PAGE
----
The ARRL and the Federal Emergency Management Agency (FEMA) have announced a Memorandum of Agreement (MOA) that will enhance cooperation between the League and FEMA in the area of disaster communication. FEMA Administrator Craig Fugate, KK4INZ, and ARRL President Kay Craigie, N3KN, signed the agreement July 18 during the ARRL National Centennial Convention at the Connecticut Convention Center in Hartford, Connecticut.
“Radio is one of the most resilient communications technologies we have,” Fugate said. “When the power is out and telecommunications are down, the Amateur Radio community can serve as a vital resource in support of emergency responders and survivors during a disaster. This MOA will strengthen FEMA’s partnership with ARRL and build upon our work to expand emergency communications capabilities and the use of Amateur Radio in emergency management.”
The new agreement will allow FEMA and ARRL to work together to provide resources, services and personnel, as available, in order to strengthen capacity in areas of emergency communications, mass care and emergency assistance, disaster preparedness, response and recovery, while also raising public awareness about the use of Amateur Radio as a public safety resource. The pact also outlines the ways in which FEMA and ARRL will cooperate to carry out their respective responsibilities, with respect to disaster mitigation, preparedness, response and recovery operations in the event of a natural or man-made disaster.
Craigie said that from radio’s earliest days of experimentation to the present, ham radio volunteers have combined a passion for technology with a devotion to assisting agencies that respond to disasters. “This combination of inventiveness and service has saved lives for a century,” she said. “We look forward to working with FEMA to further develop opportunities for trained, equipped and prepared amateur radio operators to serve the public interest whenever and wherever disasters affect our country and its communities.”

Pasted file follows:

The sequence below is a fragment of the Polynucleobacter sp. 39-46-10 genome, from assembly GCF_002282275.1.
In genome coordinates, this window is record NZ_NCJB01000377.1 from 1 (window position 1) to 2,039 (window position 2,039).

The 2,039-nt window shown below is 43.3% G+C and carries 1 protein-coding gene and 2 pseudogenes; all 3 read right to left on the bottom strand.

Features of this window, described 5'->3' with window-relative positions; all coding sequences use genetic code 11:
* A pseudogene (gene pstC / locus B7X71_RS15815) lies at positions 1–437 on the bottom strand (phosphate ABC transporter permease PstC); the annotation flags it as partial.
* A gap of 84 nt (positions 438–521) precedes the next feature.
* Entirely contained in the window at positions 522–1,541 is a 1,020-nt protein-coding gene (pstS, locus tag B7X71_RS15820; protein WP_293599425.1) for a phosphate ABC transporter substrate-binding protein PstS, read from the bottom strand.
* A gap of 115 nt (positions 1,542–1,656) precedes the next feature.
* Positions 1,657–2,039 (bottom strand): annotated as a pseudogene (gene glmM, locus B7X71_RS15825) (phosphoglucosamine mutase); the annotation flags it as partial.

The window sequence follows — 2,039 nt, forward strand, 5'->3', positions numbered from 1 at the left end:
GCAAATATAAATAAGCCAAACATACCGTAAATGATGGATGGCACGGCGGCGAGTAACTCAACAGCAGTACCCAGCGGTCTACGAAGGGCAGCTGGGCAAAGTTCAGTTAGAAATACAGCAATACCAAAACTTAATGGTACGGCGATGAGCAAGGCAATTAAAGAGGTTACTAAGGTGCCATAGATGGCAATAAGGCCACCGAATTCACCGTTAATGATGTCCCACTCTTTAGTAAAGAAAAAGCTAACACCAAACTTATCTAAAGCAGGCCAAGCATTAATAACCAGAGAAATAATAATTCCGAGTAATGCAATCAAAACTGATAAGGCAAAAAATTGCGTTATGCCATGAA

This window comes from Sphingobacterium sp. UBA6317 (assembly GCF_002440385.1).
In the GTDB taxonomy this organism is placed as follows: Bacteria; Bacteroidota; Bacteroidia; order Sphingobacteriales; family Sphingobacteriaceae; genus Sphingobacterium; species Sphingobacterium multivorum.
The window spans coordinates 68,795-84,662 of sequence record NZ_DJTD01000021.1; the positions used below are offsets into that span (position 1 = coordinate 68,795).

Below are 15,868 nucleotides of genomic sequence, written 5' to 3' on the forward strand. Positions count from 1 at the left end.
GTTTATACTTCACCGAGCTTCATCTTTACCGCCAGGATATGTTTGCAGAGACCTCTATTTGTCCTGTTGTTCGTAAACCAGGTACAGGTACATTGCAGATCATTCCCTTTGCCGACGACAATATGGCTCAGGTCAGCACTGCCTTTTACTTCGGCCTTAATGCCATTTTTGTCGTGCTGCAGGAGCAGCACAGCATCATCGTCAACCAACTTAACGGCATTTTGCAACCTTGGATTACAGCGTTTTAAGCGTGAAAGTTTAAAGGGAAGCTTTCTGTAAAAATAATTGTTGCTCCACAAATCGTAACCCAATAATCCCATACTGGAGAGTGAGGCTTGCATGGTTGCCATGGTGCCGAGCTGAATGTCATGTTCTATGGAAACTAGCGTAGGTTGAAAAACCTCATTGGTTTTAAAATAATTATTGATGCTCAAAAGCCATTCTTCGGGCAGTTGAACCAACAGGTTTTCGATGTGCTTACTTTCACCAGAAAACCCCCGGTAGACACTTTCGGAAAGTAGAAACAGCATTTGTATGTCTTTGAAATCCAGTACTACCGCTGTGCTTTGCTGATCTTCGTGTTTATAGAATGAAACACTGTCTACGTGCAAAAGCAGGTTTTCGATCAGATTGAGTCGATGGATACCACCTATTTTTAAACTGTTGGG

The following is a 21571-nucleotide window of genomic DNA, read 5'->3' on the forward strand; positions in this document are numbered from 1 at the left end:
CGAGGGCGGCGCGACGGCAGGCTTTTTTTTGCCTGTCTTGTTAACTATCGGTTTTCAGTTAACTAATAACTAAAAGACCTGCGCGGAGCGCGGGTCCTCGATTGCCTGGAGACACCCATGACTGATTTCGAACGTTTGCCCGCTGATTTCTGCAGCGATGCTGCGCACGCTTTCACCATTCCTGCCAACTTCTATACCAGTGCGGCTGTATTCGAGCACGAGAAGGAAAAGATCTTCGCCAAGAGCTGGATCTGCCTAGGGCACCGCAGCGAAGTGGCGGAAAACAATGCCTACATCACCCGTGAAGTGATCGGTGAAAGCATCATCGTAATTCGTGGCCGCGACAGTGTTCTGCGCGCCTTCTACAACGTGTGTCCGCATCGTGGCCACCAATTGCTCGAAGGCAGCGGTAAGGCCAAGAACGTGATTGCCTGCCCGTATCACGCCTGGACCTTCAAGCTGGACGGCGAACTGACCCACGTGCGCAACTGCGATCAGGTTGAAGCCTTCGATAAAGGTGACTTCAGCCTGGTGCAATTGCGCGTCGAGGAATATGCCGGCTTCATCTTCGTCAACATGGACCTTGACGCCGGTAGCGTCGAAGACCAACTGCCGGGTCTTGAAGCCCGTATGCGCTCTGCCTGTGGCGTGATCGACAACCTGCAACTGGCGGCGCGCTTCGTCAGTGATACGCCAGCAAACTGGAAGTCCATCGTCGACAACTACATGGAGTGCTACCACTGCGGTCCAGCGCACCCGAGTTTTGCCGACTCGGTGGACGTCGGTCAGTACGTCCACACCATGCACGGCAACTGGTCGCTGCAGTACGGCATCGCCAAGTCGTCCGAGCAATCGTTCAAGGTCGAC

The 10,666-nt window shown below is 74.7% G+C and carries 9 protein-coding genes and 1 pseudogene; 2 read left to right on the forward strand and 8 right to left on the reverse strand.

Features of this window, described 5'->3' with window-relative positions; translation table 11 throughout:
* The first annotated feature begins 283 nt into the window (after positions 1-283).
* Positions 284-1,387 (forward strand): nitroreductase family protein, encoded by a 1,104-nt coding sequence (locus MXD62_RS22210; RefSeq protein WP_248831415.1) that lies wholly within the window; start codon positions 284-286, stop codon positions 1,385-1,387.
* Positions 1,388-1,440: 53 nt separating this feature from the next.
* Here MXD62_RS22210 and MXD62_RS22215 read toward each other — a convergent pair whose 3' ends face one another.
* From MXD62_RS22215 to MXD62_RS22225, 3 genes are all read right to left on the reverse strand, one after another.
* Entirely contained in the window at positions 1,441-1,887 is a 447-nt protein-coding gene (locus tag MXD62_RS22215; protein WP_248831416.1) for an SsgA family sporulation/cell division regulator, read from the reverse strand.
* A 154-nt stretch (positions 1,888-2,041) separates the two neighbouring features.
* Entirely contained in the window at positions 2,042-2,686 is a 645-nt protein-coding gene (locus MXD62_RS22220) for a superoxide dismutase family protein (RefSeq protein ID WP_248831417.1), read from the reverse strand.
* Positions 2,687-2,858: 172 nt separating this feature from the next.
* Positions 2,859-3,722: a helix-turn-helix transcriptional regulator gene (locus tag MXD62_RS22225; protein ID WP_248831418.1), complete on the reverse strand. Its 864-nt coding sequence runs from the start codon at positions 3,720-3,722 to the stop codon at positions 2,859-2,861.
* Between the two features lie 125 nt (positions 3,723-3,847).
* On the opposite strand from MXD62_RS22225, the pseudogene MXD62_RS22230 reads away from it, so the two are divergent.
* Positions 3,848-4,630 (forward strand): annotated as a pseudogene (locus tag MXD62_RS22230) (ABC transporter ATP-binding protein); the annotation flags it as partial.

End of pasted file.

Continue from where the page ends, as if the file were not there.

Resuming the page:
Fugate echoed his afternoon remarks as the keynote speaker at the ARRL National Centennial Convention Banquet Friday evening. He said that before he even became FEMA administrator, it became clear to him that Amateur Radio could support ad hoc and innovative communication without relying on conventional telecommunication systems.
“The more sophisticated our systems become, the more fragile they become,” he told the gathering of some 800 dinner guests. He again emphasized the need for resiliency in communication systems, and asked, “How many public safety networks can come close to ham radio’s bandwidth?”
“The relevancy of ham radio only grows,” asserted Fugate, who just upgraded to General class. “Amateur Radio is taking that hobby and turning it into saving lives.”
After Fugate’s talk, President Craigie presented him with the ARRL Medal of Honor.
The ARRL National Centennial Convention heads into its third and final day on Saturday. The event has attracted some 3000 visitors from around the US and the world.